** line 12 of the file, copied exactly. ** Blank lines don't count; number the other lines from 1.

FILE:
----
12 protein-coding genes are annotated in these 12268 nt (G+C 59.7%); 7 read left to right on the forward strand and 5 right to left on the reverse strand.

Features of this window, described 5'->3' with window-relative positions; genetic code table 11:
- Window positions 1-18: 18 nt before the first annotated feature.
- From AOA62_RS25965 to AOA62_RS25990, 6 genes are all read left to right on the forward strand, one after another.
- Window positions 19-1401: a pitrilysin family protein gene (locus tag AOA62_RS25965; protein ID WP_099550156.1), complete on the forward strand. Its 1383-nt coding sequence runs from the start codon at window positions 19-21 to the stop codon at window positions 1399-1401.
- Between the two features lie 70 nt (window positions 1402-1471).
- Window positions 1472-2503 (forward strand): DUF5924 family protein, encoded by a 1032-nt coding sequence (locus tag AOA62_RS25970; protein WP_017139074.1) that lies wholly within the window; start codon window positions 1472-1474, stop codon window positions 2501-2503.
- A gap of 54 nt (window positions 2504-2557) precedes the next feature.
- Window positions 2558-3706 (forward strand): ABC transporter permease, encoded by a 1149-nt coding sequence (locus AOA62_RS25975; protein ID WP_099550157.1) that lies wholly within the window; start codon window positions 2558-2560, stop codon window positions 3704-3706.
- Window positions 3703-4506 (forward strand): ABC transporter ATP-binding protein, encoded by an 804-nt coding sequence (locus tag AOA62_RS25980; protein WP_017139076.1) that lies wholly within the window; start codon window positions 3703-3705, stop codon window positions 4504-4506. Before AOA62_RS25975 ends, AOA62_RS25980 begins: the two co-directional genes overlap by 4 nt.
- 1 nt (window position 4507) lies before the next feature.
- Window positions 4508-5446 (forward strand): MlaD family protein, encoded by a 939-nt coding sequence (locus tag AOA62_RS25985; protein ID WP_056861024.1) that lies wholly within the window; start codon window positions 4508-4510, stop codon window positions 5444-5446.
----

- Window positions 4508-5446 (forward strand): MlaD family protein, encoded by a 939-nt coding sequence (locus tag AOA62_RS25985; protein ID WP_056861024.1) that lies wholly within the window; start codon window positions 4508-4510, stop codon window positions 5444-5446.